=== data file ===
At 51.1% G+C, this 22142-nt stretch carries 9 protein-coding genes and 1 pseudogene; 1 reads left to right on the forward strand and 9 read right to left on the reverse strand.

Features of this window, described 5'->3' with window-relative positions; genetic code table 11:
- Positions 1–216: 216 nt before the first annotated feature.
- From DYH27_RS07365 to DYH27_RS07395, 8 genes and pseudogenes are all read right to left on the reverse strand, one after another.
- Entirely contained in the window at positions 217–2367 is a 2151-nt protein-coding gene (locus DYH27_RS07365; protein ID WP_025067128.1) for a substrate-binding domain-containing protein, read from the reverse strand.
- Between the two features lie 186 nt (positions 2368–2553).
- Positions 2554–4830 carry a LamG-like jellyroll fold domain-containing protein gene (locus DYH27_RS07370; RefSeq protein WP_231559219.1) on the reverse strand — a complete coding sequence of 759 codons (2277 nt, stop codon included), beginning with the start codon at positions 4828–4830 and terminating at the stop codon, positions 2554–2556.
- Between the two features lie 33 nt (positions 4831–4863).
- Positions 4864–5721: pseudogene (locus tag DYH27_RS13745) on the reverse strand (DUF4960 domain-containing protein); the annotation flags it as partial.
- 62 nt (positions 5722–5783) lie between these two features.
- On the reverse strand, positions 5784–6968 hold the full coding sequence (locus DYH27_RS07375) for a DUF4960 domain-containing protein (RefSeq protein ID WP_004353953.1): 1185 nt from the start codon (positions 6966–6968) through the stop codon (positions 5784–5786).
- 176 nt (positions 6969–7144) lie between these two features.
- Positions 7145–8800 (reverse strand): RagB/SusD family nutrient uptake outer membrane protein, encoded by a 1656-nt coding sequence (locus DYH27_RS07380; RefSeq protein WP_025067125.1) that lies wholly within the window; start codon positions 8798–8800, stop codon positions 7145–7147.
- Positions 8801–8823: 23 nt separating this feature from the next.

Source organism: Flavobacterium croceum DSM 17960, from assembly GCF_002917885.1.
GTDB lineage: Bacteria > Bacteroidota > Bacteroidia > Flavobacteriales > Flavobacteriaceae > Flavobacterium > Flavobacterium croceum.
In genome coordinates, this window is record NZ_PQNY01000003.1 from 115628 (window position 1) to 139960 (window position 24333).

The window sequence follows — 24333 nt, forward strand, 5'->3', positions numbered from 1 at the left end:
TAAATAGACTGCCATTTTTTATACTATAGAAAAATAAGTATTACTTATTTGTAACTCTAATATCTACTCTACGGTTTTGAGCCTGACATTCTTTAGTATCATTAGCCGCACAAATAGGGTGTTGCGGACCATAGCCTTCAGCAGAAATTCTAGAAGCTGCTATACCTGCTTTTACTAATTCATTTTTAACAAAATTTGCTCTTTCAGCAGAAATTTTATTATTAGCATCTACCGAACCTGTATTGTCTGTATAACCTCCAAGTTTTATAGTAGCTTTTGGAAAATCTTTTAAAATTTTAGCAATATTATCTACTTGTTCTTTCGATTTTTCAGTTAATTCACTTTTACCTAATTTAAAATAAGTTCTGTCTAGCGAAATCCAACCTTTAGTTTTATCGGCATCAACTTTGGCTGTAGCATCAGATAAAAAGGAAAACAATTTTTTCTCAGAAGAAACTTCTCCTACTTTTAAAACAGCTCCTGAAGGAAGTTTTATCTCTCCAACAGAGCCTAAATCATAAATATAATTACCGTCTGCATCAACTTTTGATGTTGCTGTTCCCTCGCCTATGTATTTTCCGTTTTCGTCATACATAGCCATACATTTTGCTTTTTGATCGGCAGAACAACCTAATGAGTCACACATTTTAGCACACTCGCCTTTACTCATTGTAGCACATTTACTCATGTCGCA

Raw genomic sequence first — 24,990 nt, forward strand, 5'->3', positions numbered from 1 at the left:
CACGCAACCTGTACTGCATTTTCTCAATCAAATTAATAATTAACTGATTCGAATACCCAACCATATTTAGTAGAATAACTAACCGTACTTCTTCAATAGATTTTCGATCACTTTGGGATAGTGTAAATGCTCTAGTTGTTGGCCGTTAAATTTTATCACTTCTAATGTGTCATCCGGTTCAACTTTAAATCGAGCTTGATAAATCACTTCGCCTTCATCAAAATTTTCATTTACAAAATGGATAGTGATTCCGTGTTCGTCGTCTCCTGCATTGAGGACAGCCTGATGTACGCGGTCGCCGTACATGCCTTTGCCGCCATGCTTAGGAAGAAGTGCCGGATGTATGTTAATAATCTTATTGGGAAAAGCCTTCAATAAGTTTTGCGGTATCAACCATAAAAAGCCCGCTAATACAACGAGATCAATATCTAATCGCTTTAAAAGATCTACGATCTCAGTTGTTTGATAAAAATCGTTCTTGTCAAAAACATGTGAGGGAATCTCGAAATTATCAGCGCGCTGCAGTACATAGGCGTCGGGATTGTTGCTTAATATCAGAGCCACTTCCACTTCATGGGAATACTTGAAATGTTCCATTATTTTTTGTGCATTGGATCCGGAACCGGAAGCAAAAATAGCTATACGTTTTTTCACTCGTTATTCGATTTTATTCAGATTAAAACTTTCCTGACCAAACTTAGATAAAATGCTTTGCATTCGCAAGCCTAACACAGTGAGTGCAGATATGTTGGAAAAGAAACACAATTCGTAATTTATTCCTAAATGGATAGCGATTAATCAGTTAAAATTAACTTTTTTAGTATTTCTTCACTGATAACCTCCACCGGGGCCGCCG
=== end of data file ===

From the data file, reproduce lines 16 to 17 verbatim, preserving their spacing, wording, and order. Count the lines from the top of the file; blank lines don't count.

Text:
GTDB lineage: Bacteria > Bacteroidota > Bacteroidia > Flavobacteriales > Flavobacteriaceae > Flavobacterium > Flavobacterium croceum.
In genome coordinates, this window is record NZ_PQNY01000003.1 from 115628 (window position 1) to 139960 (window position 24333).